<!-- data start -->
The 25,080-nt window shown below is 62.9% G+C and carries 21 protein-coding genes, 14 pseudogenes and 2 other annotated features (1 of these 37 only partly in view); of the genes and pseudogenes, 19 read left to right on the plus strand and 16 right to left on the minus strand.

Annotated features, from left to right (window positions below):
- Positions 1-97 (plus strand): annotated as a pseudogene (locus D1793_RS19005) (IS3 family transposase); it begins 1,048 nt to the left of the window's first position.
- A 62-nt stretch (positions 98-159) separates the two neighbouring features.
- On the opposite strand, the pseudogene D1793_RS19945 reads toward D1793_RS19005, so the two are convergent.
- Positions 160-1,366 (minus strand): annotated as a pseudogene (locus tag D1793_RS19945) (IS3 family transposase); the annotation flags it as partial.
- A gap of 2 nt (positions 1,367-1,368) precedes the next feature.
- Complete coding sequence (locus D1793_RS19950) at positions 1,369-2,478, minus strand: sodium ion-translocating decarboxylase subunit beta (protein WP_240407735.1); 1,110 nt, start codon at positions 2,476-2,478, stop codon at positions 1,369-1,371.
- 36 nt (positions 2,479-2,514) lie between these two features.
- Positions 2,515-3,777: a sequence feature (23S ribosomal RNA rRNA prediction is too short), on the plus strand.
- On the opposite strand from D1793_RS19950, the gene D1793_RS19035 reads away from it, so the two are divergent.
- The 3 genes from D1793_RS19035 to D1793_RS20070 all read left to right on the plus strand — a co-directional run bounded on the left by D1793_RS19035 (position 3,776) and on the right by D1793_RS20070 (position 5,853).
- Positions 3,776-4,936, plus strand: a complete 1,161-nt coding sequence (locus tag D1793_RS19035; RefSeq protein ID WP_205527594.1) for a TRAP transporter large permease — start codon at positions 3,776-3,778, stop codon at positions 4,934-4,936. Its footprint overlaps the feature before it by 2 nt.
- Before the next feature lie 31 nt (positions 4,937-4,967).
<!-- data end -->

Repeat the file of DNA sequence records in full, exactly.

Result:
The 25,080-nt window shown below is 62.9% G+C and carries 21 protein-coding genes, 14 pseudogenes and 2 other annotated features (1 of these 37 only partly in view); of the genes and pseudogenes, 19 read left to right on the plus strand and 16 right to left on the minus strand.

Annotated features, from left to right (window positions below):
- Positions 1-97 (plus strand): annotated as a pseudogene (locus D1793_RS19005) (IS3 family transposase); it begins 1,048 nt to the left of the window's first position.
- A 62-nt stretch (positions 98-159) separates the two neighbouring features.
- On the opposite strand, the pseudogene D1793_RS19945 reads toward D1793_RS19005, so the two are convergent.
- Positions 160-1,366 (minus strand): annotated as a pseudogene (locus tag D1793_RS19945) (IS3 family transposase); the annotation flags it as partial.
- A gap of 2 nt (positions 1,367-1,368) precedes the next feature.
- Complete coding sequence (locus D1793_RS19950) at positions 1,369-2,478, minus strand: sodium ion-translocating decarboxylase subunit beta (protein WP_240407735.1); 1,110 nt, start codon at positions 2,476-2,478, stop codon at positions 1,369-1,371.
- 36 nt (positions 2,479-2,514) lie between these two features.
- Positions 2,515-3,777: a sequence feature (23S ribosomal RNA rRNA prediction is too short), on the plus strand.
- On the opposite strand from D1793_RS19950, the gene D1793_RS19035 reads away from it, so the two are divergent.
- The 3 genes from D1793_RS19035 to D1793_RS20070 all read left to right on the plus strand — a co-directional run bounded on the left by D1793_RS19035 (position 3,776) and on the right by D1793_RS20070 (position 5,853).
- Positions 3,776-4,936, plus strand: a complete 1,161-nt coding sequence (locus tag D1793_RS19035; RefSeq protein ID WP_205527594.1) for a TRAP transporter large permease — start codon at positions 3,776-3,778, stop codon at positions 4,934-4,936. Its footprint overlaps the feature before it by 2 nt.
- Before the next feature lie 31 nt (positions 4,937-4,967).